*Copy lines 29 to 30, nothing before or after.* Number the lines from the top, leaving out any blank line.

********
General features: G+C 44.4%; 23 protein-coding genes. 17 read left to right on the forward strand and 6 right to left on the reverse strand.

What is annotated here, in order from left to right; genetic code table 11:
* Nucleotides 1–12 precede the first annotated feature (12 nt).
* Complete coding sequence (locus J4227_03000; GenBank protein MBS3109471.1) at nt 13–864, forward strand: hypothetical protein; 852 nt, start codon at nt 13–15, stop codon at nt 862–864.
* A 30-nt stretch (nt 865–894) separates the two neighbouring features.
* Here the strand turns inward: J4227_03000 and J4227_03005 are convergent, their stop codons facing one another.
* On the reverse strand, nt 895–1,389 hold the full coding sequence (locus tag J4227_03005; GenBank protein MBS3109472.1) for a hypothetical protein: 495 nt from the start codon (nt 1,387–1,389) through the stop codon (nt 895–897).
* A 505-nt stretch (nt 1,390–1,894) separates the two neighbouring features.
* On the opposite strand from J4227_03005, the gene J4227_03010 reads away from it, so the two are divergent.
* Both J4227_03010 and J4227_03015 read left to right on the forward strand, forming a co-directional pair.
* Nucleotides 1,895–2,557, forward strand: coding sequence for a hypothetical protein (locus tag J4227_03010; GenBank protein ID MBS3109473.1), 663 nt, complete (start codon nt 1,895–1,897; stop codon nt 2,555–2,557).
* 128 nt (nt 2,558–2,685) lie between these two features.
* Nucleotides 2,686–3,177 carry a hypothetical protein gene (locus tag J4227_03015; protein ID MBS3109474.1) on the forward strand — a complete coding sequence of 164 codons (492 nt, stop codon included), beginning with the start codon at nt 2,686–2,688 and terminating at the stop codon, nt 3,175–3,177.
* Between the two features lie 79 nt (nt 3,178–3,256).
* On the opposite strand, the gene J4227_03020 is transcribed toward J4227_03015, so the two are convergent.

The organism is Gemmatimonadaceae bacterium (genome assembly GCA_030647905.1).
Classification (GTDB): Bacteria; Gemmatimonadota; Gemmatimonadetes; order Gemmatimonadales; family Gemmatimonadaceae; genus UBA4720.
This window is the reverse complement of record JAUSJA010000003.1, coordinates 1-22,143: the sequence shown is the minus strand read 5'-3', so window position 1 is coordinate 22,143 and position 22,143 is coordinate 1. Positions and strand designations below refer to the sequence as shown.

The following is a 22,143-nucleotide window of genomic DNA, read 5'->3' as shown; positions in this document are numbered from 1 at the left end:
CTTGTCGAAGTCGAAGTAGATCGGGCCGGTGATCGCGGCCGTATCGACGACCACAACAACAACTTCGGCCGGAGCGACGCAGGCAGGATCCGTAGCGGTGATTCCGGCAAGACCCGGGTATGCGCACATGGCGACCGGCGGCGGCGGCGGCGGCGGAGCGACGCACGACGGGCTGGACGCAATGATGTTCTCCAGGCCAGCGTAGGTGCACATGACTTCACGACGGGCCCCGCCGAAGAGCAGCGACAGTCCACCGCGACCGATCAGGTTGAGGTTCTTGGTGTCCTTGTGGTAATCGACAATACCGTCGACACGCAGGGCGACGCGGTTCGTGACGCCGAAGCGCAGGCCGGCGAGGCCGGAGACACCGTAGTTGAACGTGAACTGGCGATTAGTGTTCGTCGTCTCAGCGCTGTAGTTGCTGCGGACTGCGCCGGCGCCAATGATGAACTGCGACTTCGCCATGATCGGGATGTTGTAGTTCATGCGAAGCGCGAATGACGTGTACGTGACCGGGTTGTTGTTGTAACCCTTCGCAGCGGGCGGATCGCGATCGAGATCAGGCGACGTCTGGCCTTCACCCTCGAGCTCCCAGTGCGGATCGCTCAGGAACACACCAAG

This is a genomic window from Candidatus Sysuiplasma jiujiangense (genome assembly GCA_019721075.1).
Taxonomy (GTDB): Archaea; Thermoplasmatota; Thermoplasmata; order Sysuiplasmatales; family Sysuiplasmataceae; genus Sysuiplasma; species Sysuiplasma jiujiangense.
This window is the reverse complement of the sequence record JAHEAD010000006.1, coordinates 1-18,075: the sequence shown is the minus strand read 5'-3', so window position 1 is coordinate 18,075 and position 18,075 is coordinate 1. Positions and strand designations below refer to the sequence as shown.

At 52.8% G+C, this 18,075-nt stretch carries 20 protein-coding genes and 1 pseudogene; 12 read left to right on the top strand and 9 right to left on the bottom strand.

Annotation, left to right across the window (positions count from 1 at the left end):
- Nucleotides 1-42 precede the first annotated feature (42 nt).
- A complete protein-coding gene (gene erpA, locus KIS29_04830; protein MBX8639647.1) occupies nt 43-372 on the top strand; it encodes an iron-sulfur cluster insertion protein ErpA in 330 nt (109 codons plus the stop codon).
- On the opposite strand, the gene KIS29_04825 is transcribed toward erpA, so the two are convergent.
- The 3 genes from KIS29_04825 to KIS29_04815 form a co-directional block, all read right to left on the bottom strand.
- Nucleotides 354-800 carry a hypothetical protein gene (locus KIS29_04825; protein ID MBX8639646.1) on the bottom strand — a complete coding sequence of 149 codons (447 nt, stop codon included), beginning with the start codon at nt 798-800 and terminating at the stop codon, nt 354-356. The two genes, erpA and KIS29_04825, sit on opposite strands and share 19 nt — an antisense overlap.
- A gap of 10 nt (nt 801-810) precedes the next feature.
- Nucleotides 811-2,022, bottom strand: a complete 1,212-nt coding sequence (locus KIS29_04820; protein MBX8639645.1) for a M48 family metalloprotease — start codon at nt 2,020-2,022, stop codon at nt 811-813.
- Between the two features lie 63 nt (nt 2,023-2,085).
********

- The 3 genes from KIS29_04825 to KIS29_04815 form a co-directional block, all read right to left on the bottom strand.
- Nucleotides 354-800 carry a hypothetical protein gene (locus KIS29_04825; protein ID MBX8639646.1) on the bottom strand — a complete coding sequence of 149 codons (447 nt, stop codon included), beginning with the start codon at nt 798-800 and terminating at the stop codon, nt 354-356. The two genes, erpA and KIS29_04825, sit on opposite strands and share 19 nt — an antisense overlap.